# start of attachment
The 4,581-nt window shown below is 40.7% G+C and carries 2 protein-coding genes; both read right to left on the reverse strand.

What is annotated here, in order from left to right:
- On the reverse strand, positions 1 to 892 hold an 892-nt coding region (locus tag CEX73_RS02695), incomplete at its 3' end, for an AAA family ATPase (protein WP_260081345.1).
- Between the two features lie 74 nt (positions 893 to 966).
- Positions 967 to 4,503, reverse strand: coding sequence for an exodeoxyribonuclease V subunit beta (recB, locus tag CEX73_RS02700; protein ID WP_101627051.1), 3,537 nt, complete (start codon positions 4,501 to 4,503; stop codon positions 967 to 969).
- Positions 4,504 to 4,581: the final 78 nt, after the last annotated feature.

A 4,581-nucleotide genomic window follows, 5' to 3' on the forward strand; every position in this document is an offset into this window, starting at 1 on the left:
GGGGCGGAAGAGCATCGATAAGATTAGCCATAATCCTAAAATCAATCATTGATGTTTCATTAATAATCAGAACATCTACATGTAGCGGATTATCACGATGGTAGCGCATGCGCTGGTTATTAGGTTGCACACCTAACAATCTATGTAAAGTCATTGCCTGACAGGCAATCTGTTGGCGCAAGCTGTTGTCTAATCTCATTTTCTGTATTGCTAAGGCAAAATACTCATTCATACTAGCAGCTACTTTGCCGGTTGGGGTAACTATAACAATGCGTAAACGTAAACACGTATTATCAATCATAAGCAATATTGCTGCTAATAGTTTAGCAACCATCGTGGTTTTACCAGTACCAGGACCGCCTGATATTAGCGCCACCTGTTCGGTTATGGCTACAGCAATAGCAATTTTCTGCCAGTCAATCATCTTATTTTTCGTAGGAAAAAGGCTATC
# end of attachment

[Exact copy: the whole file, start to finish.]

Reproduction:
The 4,581-nt window shown below is 40.7% G+C and carries 2 protein-coding genes; both read right to left on the reverse strand.

What is annotated here, in order from left to right:
- On the reverse strand, positions 1 to 892 hold an 892-nt coding region (locus tag CEX73_RS02695), incomplete at its 3' end, for an AAA family ATPase (protein WP_260081345.1).
- Between the two features lie 74 nt (positions 893 to 966).
- Positions 967 to 4,503, reverse strand: coding sequence for an exodeoxyribonuclease V subunit beta (recB, locus tag CEX73_RS02700; protein ID WP_101627051.1), 3,537 nt, complete (start codon positions 4,501 to 4,503; stop codon positions 967 to 969).
- Positions 4,504 to 4,581: the final 78 nt, after the last annotated feature.

A 4,581-nucleotide genomic window follows, 5' to 3' on the forward strand; every position in this document is an offset into this window, starting at 1 on the left:
GGGGCGGAAGAGCATCGATAAGATTAGCCATAATCCTAAAATCAATCATTGATGTTTCATTAATAATCAGAACATCTACATGTAGCGGATTATCACGATGGTAGCGCATGCGCTGGTTATTAGGTTGCACACCTAACAATCTATGTAAAGTCATTGCCTGACAGGCAATCTGTTGGCGCAAGCTGTTGTCTAATCTCATTTTCTGTATTGCTAAGGCAAAATACTCATTCATACTAGCAGCTACTTTGCCGGTTGGGGTAACTATAACAATGCGTAAACGTAAACACGTATTATCAATCATAAGCAATATTGCTGCTAATAGTTTAGCAACCATCGTGGTTTTACCAGTACCAGGACCGCCTGATATTAGCGCCACCTGTTCGGTTATGGCTACAGCAATAGCAATTTTCTGCCAGTCAATCATCTTATTTTTCGTAGGAAAAAGGCTATC